Evolution of Bombesin Conjugates for Targeted PET Imaging of Tumors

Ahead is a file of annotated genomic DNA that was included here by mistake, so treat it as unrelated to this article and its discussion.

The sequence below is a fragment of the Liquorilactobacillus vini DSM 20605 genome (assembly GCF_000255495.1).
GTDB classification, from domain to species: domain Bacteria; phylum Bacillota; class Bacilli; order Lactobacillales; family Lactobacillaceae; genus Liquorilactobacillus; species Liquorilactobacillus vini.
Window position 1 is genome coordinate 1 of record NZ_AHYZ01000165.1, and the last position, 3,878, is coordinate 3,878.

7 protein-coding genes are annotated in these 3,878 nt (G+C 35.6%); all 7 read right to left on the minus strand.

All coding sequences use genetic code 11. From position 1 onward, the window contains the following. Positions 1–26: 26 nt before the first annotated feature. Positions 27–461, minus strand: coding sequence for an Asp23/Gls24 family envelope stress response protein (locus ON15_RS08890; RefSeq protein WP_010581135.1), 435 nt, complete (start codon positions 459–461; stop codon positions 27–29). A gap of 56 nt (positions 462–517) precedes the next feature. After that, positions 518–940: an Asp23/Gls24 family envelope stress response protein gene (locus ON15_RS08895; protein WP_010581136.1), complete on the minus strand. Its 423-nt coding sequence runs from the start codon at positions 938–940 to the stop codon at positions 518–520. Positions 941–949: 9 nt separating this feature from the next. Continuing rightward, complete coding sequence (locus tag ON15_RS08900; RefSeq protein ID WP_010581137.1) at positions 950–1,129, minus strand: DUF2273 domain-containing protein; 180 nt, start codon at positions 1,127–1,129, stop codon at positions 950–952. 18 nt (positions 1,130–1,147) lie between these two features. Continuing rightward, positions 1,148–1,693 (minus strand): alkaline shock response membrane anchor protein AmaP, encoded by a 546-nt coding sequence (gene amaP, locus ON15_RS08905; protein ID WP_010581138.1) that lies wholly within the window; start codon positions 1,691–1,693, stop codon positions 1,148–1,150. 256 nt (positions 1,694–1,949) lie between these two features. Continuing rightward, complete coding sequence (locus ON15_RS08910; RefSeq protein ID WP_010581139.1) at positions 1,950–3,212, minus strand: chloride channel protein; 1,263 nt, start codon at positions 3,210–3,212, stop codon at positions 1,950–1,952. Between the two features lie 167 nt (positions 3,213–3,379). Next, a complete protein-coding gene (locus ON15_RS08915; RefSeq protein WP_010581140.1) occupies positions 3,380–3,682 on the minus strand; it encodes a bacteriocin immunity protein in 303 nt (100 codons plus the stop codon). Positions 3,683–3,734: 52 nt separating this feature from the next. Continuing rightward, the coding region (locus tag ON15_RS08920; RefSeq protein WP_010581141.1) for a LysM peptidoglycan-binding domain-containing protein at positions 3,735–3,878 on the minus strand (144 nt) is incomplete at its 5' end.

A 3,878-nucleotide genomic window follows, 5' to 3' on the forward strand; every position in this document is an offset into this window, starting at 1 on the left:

Recently it has been established that both a gastrin-releasing peptide (GRP)-preferring bombesin receptor and a neuromedin B-preferring bombesin receptor mediate the mammalian actions of bombesin-related peptides. Because many tissues used for studies of the structure-activity relationship of these peptides possess both receptor subtypes and none possess only the neuromedin B-preferring subtype, there is minimal information on the peptide structural features determining receptor selectivity and it is unknown whether the determinants of agonism at both bombesin receptor subtypes are similar. In the present study we have used native cells either possessing only one bombesin receptor subtype or stably transfected with one subtype to study in detail the peptide structural requirements for interacting and activating each receptor subtype. For the naturally occurring agonists, at the GRP-preferring bombesin receptor the relative affinities were litorin = ranatensin = bombesin > GRP >> neuromedin B, phyllolitorin and at the neuromedin B-preferring bombesin receptor were litorin = neuromedin B = ranatensin > bombesin, phyllolitorin >> GRP. For the GRP-preferring bombesin receptor the heptapeptide and for the neuromedin B-preferring bombesin receptor the octapeptide was the minimal carboxyl fragment interacting with the receptor/or causing biologic activity, and the nonapeptide and full decapeptide, respectively, were the minimal required for full affinity. Making neuromedin B more bombesin- or GRP-like by replacing amino acids in position 3, 6, and 9 demonstrated that position 3 was the most important, followed by position 9 for receptor subtype selectivity. A conformationally restricted GRP analogue, [D-Cys6,D-Ala11,Cys14]bombesin-(6-14) had a significantly higher affinity for GRP-preferring bombesin receptor than NMB receptor. These results demonstrate that: (1) the structure-function relations for the two mammalian bombesin receptors have important differences; (2) suggest that the active conformation of neuromedin B must differ markedly from the beta-sheet model proposed for GRP; and (3) suggest that one important function of the NH2 terminus of GRP and neuromedin B is determining receptor subtype selectivity.